First time, I swear.

I did so while visiting Cooperstown, N.Y. It was also my first time there. As I was entering the main tourist attraction in that small town nestled among upstate New York’s rolling hills and metallic blue Finger Lakes, I saw something I wanted to photograph and send to a friend who is a huge fan of the Cincinnati Reds baseball team.

It was a banner with the image of Barry Larkin, a retired shortstop for that franchise, who was among those to be enshrined in the baseball Hall of Fame later in the summer. The banner flapped in the breeze outside Cooperstown’s National Baseball Hall of Fame and Museum.

I sent the image, while my spouse supervised since, as I said before, I was a rookie. I got back a response almost immediately. This texting thing might be pretty useful after all, I said to myself — but only to myself.

My friend Eileen wrote in return: “Yeah, where’s Pete’s banner?” in reference to former Reds great Pete Rose, a player of renown who was banned from baseball for gambling on the game and subsequently not enshrined in the storied Hall of Fame.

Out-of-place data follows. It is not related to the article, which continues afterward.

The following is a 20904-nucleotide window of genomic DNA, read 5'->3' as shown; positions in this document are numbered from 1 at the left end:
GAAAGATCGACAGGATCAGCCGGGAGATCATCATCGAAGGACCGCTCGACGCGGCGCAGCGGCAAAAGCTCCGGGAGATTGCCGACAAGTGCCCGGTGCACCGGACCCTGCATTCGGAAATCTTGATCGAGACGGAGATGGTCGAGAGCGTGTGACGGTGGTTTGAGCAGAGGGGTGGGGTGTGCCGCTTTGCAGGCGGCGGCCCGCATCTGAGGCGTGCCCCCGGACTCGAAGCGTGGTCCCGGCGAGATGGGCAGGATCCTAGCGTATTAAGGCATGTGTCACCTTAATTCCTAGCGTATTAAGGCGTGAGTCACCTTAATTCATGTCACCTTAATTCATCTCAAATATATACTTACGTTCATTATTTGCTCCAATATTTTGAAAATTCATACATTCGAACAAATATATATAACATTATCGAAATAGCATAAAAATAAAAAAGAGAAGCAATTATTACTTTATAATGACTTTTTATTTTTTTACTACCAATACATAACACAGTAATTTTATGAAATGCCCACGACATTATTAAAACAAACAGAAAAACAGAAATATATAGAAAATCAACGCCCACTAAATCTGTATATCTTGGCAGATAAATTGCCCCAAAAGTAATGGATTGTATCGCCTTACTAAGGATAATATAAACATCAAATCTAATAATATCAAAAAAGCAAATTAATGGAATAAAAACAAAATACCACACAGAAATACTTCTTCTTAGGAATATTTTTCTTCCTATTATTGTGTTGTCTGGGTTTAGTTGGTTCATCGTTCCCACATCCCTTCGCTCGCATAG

I was glad she asked. It was like a hanging curve waiting to be crushed into the cheap seats.

“Here’s Pete!” I texted back, with an attached photo of a Pete Rose jersey hanging in a display about the championship Cincinnati teams from the 1970s. Later I sent her another photo of the bat Rose used to break Ty Cobb’s record for most hits by a Major League player. It was amid items about players who have broken baseball’s most hallowed records.

“Who says Pete Rose is not in the Hall of Fame,” I asked dryly in my text. “He’s everywhere.”